2016 Audi A4
The Audi A4 is a sportier alternative to a traditional luxury sedan and is in the same class as the BMW 3 Series, Mercedes-Benz C-Class, and Cadillac ATS.
For 2016, Audi A4 receives several enhancements. The 2016 A4 Premium model comes with a three-spoke multifunction steering wheel. Also new for 2016: The Navigation plus package includes Advanced Key and Audi connect. A Bang & Olufsen Sound System has been added to the Technology package on 2016 A4 Premium Plus models. New for 2016, A4 Premium models with the S line competition plus package feature 19-inch five-spoke wheels. Last redesigned for 2009, it is mechanically unchanged since the 2011 model year. A redesigned A4 is expected soon.
Audi A4 uses a turbocharged 2.0-liter four-cylinder that makes 220 horsepower. Quattro all-wheel-drive versions come with either with a 6-speed manual or 8-speed automatic; front-wheel-drive models use a continuously variable transmission. The quattro system sends 60 percent of the power to the rear tires during normal driving, and up to 85 percent as needed for traction.
A4 quattro models get an EPA-estimated 22/31 mpg City/Highway with the 8-speed automatic; Premium gasoline is required.
The A4 doesn’t earn an IIHS Top Safety Pick, as it scores a Poor rating in the insurance industry agency’s new small overlap frontal test. The good news is that rear-seat side-impact airbags are available. A rearview camera is not standard but available, along with a blind spot warning system and adaptive cruise control that can bring the car to a stop if the system detects an imminent crash.
Audi A4 is sleek and rakish, with headlamps and a subtle grille with an expert touch at the chamfered corners. Foglamps low across the spoiler give it muscle at ground level. It’s handsome and understated, a sharp car with a relaxed profile and aggressive stance.
There are three exterior trim packages that change its visual character. Black Optic gives the A4 a black grille, black window trim, and 19-inch wheels.
Leather is standard, and the cabin, dominated by a deep dark dashboard, is trimmed in aluminum or wood. There’s some plastic but it’s handsome and well finished. We like the thick steering wheel, both trims, and especially the starter button, beefier than those in the BMW and Mercedes.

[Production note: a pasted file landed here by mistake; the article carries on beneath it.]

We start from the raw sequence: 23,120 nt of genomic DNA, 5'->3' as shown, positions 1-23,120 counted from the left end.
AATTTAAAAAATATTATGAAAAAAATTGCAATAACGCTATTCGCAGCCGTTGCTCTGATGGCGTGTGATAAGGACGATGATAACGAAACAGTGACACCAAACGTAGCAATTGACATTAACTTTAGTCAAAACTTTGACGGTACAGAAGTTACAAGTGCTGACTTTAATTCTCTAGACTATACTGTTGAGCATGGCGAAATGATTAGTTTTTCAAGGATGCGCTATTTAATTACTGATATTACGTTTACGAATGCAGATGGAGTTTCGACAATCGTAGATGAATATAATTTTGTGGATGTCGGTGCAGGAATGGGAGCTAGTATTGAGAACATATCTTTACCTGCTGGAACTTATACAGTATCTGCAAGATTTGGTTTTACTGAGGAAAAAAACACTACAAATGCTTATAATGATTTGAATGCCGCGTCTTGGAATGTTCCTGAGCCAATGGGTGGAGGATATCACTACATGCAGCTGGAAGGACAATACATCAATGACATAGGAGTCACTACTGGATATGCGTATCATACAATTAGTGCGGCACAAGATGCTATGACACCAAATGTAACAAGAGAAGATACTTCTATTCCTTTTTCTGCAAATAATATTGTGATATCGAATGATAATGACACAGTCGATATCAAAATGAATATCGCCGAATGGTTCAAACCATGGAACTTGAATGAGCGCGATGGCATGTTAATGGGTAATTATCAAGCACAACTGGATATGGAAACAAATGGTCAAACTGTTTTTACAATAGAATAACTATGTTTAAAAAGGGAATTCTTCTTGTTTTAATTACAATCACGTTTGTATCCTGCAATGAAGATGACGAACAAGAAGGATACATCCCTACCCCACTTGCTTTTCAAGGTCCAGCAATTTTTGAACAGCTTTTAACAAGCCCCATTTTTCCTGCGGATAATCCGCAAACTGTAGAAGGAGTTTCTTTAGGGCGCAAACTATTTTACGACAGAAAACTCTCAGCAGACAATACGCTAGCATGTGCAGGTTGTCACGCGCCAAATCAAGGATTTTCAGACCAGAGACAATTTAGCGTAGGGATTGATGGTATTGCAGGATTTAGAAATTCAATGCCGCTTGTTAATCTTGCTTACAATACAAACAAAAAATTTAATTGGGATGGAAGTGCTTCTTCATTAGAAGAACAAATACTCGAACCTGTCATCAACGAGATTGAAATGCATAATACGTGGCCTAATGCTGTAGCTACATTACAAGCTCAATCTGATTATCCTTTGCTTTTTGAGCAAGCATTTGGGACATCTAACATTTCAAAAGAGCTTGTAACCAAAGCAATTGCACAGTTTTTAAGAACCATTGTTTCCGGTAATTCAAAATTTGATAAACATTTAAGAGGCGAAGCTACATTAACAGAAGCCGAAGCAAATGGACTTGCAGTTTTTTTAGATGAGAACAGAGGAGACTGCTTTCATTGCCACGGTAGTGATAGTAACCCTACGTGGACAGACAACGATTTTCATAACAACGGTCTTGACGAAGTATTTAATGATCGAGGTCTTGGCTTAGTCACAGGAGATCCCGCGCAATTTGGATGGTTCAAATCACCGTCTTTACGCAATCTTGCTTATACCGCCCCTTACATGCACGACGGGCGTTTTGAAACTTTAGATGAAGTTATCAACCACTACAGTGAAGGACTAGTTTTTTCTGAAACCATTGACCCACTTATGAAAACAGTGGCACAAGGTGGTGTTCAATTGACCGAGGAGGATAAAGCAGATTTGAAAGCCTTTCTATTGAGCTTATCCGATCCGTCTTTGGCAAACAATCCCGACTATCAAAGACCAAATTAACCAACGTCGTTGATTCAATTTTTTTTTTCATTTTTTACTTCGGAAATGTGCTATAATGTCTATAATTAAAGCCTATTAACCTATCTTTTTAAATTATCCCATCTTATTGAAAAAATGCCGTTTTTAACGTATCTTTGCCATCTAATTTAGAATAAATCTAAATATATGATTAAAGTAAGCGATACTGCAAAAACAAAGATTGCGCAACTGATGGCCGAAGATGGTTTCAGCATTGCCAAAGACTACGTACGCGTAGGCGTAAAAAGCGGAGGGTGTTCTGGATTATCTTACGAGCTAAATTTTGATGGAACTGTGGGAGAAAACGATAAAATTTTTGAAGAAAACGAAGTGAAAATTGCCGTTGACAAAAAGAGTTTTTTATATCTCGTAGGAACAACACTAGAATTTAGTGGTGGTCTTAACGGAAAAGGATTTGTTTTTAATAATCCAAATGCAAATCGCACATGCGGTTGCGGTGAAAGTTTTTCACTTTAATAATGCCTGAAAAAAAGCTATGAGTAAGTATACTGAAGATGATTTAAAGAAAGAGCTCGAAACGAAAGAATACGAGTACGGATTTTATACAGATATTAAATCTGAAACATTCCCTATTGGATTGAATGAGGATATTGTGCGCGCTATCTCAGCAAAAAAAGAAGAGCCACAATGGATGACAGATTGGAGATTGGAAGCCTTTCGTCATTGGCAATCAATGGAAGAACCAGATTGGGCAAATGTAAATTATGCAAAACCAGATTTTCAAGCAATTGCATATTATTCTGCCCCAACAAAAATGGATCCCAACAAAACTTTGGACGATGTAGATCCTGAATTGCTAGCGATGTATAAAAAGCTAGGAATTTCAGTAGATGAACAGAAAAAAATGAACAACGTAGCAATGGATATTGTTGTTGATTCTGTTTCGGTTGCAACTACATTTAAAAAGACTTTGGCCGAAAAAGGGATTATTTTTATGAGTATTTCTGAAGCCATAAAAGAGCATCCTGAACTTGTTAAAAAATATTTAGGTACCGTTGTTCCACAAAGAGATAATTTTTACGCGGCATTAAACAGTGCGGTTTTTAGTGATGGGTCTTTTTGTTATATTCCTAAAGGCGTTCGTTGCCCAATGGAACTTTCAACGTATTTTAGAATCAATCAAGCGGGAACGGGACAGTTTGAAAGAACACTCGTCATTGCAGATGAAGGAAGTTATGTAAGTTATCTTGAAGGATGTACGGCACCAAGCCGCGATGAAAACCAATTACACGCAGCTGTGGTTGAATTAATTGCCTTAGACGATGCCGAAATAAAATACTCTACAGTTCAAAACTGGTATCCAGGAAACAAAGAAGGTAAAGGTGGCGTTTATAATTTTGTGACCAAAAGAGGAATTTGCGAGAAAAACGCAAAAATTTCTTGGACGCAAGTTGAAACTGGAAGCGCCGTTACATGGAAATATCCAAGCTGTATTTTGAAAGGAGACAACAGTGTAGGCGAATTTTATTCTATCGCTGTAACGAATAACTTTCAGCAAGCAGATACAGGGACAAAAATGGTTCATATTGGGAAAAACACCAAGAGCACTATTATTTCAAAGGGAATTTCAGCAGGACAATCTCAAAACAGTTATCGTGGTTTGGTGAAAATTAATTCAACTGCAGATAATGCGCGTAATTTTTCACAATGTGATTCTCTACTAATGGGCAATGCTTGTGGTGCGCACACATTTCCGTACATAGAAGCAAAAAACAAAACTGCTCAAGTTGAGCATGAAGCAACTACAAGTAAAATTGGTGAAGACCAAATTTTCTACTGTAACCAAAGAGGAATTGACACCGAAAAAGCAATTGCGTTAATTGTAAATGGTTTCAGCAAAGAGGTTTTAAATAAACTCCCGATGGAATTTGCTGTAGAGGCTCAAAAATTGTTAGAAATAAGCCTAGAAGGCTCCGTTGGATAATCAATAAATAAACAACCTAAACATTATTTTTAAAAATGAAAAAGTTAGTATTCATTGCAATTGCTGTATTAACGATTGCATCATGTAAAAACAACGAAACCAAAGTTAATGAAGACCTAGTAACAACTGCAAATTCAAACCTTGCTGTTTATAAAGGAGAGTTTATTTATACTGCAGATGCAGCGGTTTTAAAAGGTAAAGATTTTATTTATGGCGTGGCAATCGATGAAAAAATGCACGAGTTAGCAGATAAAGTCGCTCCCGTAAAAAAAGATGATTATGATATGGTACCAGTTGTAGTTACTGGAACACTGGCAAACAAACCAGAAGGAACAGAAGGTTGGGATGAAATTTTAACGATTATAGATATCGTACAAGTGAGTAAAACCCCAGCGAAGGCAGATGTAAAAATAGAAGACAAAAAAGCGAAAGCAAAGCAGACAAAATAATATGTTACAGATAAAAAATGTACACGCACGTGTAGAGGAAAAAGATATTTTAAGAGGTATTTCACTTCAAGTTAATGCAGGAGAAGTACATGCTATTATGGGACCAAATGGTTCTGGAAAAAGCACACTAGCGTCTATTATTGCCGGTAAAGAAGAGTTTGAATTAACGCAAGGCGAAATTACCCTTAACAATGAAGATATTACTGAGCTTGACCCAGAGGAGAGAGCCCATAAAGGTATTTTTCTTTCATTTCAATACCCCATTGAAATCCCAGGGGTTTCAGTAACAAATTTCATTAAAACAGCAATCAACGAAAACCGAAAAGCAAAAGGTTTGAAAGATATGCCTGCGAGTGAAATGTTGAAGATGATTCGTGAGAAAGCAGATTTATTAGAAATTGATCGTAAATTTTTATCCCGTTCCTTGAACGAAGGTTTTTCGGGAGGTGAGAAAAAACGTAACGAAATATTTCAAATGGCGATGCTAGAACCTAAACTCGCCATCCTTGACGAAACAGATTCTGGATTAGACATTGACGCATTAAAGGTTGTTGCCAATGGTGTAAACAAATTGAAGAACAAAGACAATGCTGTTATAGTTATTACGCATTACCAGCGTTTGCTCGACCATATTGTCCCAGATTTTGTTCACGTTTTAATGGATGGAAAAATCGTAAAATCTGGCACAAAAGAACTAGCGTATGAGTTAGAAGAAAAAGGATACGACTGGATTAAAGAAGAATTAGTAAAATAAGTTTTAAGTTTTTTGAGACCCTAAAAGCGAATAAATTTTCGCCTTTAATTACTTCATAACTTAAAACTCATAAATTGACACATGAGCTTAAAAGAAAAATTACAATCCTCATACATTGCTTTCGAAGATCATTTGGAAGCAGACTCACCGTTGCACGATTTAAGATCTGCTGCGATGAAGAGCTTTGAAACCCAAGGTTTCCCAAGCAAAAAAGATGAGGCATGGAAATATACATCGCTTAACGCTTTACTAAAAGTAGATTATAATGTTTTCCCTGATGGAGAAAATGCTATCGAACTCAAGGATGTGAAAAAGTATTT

The A4 is good for tall drivers, with comfortable and supportive seats that are superb; sport seats are available. Rear seating is tight, on a bench that’s low. The Audi’s trunk is smaller than the BMW’s.
With available Audi Connect, you can make the A4 a mobile hotspot. The navigation system uses Google Earth and Google Street View displayed on a gorgeous LCD screen, making for an excellent GPS experience.
Audi’s 2.0-liter turbo used to be the fastest kid on the black, but now it feels underwhelming. Both the Cadillac ATS and BMW 3 Series are quicker and more nimble.
We strongly recommend getting quattro. First, Audi excels at all-wheel drive so it would a shame not to get it. Second, quattro comes with an 8-speed automatic or a 6-speed manual, both of which are superb, and either a much better choice than the slow CVT. The 8-speed Tiptronic automatic works extremely well, blipping the throttle to match revs when downshifting and performing quickly when upshifting. The 6-speed manual is another great option because it turns the A4 into more of a sports sedan. The manual shifts precisely and is fun, with an easy clutch pedal. A hill-hold feature prevents rolling back when taking off on a steep hill.
The A4 is taut and stable, with a slightly firm ride and a decent feel to the electric power steering; with available adaptive steering, the steering effort is varied. The A4’s electric power steering does not have the natural feel of a sports sedan. The optional sports suspension has a firmer ride quality but it isn’t harsh and it sharpens handling response.
A4 handles good with front-wheel drive, great with quattro. Quattro is outstanding in snow and rain, and it performs better than BMW, Mercedes-Benz and Lexus all-wheel-drive systems. Audi gained vast experience with all-wheel drive while competing in the World Rally Championship; the others do not have that experience. Quattro improves handling on dry asphalt, also. In terms of two-wheel drive models, BMW’s rear-wheel drive is superior to Audi’s front-wheel drive.
Also available is Drive Select, with settings for the suspension, steering, throttle and transmission. We like the stock setup, with its broad range and its predictability. We think it’s easy to live without different settings for driving.
There is a sport package available that stiffens the suspension, different dampers along with wheels and tires.
We liked the way the brake pedal felt and they work well at higher speeds.
Buying a car that hasn’t been redesigned in seven years, when there’s a redesign coming soon, only makes sense if the deal is a steal.
Sam Moses contributed to this report.